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Seven Things You Should Know About Latte

Publish Date June 26, 2017
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The ancient latte stones, or simply latte, are a modern symbol of Chamorro strength and identity. But how much do you know about these enduring pillars of Chamorro culture? Here are seven things to know about latte.


1. Latte are as old as the Mayan Pyramids.

The latte were constructed by the Chamorros between 1200 BP to 300 BP (before present) and was in use up until around the time the Spanish colonized the Marianas in the 1600s. 


2. Latte is unique to Guam and neighboring Mariana Islands.

Latte are prominent remnants of ancient Chamorro culture found in Guam, Saipan, Rota, and Tinian. No other culture is known to have used this particular form of stone architecture.


3. There are two stones in a latte.

Each latte is comprised of two stones. The shaft stone on the ground is the haligi, and the cap stone is the tasa. The pillars are made of limestone, basalt, or sandstone and vary in height from about 60 centimeters to more than three meters.


4. They were called ‘Houses of the Ancients.’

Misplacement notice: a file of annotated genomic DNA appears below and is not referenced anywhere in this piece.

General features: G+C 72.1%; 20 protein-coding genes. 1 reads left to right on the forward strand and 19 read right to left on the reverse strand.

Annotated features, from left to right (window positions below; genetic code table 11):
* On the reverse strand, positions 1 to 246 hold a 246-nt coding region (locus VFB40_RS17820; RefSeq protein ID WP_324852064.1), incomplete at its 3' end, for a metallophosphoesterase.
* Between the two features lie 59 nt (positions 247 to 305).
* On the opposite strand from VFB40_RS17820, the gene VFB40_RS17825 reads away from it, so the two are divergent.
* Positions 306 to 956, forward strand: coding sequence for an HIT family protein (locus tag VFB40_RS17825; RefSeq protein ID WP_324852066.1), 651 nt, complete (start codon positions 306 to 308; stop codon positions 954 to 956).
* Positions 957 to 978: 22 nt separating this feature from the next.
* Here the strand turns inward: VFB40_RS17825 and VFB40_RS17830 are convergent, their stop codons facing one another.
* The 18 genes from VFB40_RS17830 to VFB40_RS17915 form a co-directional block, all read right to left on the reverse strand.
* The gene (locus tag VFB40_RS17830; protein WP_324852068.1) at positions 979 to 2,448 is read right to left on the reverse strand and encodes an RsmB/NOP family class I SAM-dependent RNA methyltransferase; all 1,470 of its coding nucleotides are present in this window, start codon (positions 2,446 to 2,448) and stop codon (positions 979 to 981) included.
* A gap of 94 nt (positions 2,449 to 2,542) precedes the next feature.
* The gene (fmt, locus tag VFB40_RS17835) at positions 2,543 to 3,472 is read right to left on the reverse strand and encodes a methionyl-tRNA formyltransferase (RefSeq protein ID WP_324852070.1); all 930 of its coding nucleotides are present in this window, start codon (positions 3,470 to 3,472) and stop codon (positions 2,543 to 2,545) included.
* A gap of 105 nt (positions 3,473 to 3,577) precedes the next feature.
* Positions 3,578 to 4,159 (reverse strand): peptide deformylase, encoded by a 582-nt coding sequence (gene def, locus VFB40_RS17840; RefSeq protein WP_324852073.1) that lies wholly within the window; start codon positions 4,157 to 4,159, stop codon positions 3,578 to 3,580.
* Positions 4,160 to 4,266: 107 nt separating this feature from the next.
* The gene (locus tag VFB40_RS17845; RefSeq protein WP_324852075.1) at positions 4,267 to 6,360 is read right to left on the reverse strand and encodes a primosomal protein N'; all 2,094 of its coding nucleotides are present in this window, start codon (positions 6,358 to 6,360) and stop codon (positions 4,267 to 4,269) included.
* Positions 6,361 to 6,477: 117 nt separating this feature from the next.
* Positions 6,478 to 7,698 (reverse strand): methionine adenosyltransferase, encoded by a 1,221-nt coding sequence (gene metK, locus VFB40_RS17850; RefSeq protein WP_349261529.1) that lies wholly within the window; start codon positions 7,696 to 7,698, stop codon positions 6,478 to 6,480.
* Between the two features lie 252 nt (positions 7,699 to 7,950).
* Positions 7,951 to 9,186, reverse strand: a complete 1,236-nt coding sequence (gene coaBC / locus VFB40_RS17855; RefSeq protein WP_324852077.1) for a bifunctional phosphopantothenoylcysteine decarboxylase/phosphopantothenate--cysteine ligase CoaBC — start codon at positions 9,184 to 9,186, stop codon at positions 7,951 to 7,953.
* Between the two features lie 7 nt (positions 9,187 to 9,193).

Arranged in parallel rows of six to 14 pairs, the ancient Chamorros used latte as a foundation for houses and other important buildings. Spanish missionaries referred to the latte as Casa de los Antigos or “Houses of the Ancients.”


5. There is a park built around a set of latte.

One of the best places to see latte is at the Angel Santos Memorial Park in the capital village of Hagåtña. Visitors will find eight latte stones that were built and used by ancient Chamorros to support their wood and thatch homes. The park is one of the stops along the Walking Tour of Hagåtña


6. The biggest latte is a symbol of strength and freedom.

As the Statue of Liberty welcomes visitors to America, the Latte of Freedom rises 80 feet above Guam and is a welcoming symbol of freedom in the Western Pacific. The monument was built using pennies collected by Guam schoolchildren and provides a panoramic view of Guam’s western shores.

 

The Latte of Freedom is located at the Ricardo J. Bordallo Governor’s Complex, also known as Adelup. The Latte of Freedom is open Monday to Friday from 9am to 3pm, and Weekends and Holidays from 9am to 12pm. Entrance to the observatory is $3 for adults and $1 for children and senior citizens.


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7. You can make a latte with your hands.

Place one fist (tasa) over the other (haligi) to make the symbol of Chamorro strength. Congratulations! Your knowledge of ancient Chamorro pillars is now strong like a latte.

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